As global crises fester in areas of the world where the United States has a minimal military footprint, having the ability to provide rapid, critical care to our service members and aid workers requires the commitment of highly trained physicians, nurses and respiratory technicians.
An ongoing challenge is that transporting large amounts of resources to contend with the next crisis is not always financially, logistically or politically possible. Yet, ignoring unexpected world events in our age of globalization and rising interconnectedness is also not an option. That is why the growing capacity of CCATT is relevant to all of us in the Brigham community who are working in or thinking about global humanitarian, health or conflict issues. Given the locations of recent conflicts, the next major pandemic disease or health crisis is unlikely to occur in an area where we have significant on-the-ground assets. If we are going to respond effectively, we need adaptable resources that can place troops and other non-military support personnel in regions far from centralized bases and be confident that extraction or medical evacuation is possible at all times.
The Specter of Climate Change
As a reservist, I have been afforded opportunities (largely in a research capacity) to participate in the evolution of health systems in southern Uganda, rural Cambodia and northeast China, all diverse regions of enormous geostrategic importance to global security. My experiences within CCATT have been transformative and complemented my ongoing research initiatives at HGHI. They have reaffirmed to me the multidimensional aspects of global health security, as factors such as climate change can have devastating effects on health around the world.
This year, I assumed a leading role in the Strategic Health Diplomacy Initiative based at HGHI. The Institute is tasked to provide evidence-based guidelines for policymakers within our nation’s foreign aid and development communities regarding emerging global health security challenges. Led by Director Ashish Jha, MD, MPH, HGHI is particularly focused on pandemic preparedness, global health quality, and better understanding the effects of climate change on already health-fragile nations throughout the Global South.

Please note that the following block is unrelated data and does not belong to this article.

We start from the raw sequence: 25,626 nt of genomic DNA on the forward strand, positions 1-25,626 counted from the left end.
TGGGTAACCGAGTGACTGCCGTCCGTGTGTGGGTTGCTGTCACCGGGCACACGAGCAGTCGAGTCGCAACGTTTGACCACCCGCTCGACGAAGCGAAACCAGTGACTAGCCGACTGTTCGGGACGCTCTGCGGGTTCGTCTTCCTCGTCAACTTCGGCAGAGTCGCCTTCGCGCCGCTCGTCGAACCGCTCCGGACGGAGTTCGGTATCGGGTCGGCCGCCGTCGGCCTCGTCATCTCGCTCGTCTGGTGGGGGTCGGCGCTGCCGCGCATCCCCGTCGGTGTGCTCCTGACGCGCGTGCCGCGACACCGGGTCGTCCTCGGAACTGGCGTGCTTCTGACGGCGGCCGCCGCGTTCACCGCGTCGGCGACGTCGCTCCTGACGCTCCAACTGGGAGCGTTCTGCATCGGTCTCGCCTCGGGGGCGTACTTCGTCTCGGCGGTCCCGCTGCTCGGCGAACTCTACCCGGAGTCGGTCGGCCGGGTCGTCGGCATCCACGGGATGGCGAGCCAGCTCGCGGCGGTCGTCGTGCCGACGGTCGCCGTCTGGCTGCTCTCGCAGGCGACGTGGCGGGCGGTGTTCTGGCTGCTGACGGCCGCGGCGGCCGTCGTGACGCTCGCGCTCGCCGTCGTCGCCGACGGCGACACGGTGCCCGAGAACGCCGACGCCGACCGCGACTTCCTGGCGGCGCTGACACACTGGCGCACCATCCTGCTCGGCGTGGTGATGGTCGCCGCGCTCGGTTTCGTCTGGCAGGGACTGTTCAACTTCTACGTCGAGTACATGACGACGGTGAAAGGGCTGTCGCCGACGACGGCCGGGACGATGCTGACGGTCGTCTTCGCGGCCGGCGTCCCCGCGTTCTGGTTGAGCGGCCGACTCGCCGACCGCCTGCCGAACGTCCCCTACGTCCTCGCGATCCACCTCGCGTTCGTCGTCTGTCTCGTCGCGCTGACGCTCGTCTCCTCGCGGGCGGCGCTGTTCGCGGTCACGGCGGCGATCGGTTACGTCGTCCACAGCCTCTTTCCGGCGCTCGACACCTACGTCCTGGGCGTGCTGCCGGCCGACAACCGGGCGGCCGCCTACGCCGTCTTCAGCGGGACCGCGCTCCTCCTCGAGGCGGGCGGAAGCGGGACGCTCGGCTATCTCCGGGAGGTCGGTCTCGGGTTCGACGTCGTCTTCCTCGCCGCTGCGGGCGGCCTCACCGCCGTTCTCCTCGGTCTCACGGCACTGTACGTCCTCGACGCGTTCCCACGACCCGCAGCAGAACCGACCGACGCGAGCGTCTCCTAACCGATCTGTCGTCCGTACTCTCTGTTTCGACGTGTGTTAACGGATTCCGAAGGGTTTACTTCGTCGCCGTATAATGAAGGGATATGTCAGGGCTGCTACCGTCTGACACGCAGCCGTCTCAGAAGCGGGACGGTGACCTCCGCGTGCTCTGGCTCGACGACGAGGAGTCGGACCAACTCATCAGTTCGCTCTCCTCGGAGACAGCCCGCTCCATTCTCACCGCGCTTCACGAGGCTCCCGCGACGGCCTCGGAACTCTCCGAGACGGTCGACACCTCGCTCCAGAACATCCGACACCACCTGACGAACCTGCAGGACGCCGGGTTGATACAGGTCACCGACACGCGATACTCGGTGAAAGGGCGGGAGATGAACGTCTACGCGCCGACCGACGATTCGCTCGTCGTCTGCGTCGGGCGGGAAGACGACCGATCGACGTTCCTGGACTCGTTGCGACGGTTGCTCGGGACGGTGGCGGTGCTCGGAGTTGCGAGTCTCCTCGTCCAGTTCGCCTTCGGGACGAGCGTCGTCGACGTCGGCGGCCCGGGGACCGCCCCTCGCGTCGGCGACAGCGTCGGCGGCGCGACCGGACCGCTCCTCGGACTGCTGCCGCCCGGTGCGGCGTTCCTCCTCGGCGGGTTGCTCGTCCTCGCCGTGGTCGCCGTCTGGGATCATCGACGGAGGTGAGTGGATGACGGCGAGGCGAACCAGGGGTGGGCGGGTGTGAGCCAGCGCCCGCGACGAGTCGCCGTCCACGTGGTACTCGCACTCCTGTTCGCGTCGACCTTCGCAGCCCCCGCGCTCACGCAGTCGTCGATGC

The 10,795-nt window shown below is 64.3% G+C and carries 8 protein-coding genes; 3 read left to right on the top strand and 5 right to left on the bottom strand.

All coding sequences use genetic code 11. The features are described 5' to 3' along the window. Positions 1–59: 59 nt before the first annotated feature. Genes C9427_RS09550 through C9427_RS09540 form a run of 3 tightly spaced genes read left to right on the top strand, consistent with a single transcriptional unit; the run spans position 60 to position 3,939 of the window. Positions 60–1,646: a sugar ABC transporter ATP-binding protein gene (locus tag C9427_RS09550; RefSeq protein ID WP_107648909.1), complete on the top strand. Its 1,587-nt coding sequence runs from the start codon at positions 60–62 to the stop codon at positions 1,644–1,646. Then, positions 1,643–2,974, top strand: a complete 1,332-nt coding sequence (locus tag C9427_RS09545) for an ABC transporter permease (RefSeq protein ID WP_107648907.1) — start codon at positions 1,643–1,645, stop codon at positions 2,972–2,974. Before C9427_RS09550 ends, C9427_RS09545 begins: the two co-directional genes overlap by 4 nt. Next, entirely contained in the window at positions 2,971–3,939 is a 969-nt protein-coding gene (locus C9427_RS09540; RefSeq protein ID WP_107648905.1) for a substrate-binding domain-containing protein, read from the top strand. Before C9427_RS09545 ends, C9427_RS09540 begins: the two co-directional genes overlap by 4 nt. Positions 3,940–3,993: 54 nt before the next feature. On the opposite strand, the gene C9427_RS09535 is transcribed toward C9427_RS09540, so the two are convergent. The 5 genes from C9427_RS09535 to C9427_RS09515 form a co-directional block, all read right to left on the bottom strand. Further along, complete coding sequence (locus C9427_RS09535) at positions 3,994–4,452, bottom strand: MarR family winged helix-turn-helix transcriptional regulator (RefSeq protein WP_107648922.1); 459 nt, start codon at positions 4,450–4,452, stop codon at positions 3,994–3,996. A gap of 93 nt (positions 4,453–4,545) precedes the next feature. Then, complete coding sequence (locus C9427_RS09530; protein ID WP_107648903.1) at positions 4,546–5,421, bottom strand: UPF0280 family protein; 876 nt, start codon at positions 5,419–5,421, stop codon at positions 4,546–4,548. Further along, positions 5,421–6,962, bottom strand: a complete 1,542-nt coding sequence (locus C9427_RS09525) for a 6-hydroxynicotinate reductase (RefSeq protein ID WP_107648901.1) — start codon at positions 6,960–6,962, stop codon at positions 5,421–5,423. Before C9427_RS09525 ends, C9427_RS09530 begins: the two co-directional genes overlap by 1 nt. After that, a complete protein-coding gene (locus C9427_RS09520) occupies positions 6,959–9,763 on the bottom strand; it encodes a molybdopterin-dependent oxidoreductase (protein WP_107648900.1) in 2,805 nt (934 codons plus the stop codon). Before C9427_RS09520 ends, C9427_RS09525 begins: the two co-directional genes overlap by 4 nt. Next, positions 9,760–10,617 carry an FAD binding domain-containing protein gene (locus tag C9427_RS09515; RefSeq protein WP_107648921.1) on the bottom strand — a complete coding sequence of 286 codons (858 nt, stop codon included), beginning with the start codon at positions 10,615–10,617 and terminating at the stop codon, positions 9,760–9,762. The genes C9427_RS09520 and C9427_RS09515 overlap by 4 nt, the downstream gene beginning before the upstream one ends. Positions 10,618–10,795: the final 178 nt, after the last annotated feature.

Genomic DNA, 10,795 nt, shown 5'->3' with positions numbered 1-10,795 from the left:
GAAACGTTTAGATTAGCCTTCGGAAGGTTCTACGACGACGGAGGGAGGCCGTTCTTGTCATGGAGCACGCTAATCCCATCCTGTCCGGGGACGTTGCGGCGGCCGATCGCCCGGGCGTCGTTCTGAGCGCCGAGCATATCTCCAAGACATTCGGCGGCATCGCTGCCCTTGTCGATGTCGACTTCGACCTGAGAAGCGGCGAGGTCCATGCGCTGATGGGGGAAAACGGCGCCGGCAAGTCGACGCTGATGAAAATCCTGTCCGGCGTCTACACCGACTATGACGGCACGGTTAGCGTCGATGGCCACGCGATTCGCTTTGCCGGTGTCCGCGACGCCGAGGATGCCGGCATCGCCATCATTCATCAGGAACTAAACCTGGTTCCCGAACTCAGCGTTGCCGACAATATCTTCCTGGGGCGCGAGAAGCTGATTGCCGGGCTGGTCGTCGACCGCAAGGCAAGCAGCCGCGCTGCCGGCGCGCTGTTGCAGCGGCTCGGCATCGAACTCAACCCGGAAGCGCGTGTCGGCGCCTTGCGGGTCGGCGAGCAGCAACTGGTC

Our nation’s recently published Global Health Security Agenda emphasizes how the rising incidence of neglected tropical diseases like the Ebola and Zika viruses will only become more commonplace in the era of climate change. The agenda elaborates further, speaking to how fledgling health systems across our Global South are ill-prepared to face the effects of climate change over the next 50 years. Rising malnutrition, water insecurity, diarrheal diseases and emerging zoonotic infections are anticipated to only become more prevalent as climate change puts added stress on poor and health-vulnerable countries. In fact, the World Economic Forum recently highlighted climate change as the single-greatest threat to global stability over the next 20 years, primarily because of its effects on the health of vulnerable populations. If the provision of regular insulin, appropriate anti-malarials or effective flu vaccines has proven difficult, then the specter of climate change’s manifold health consequences on vulnerable populations is far more daunting.
Through the efforts of the U.S. military and initiatives like HGHI, I remain hopeful that we can combat the emerging threats of pandemic diseases and climate change before it is too late to reverse their effects on global health in our interconnected world.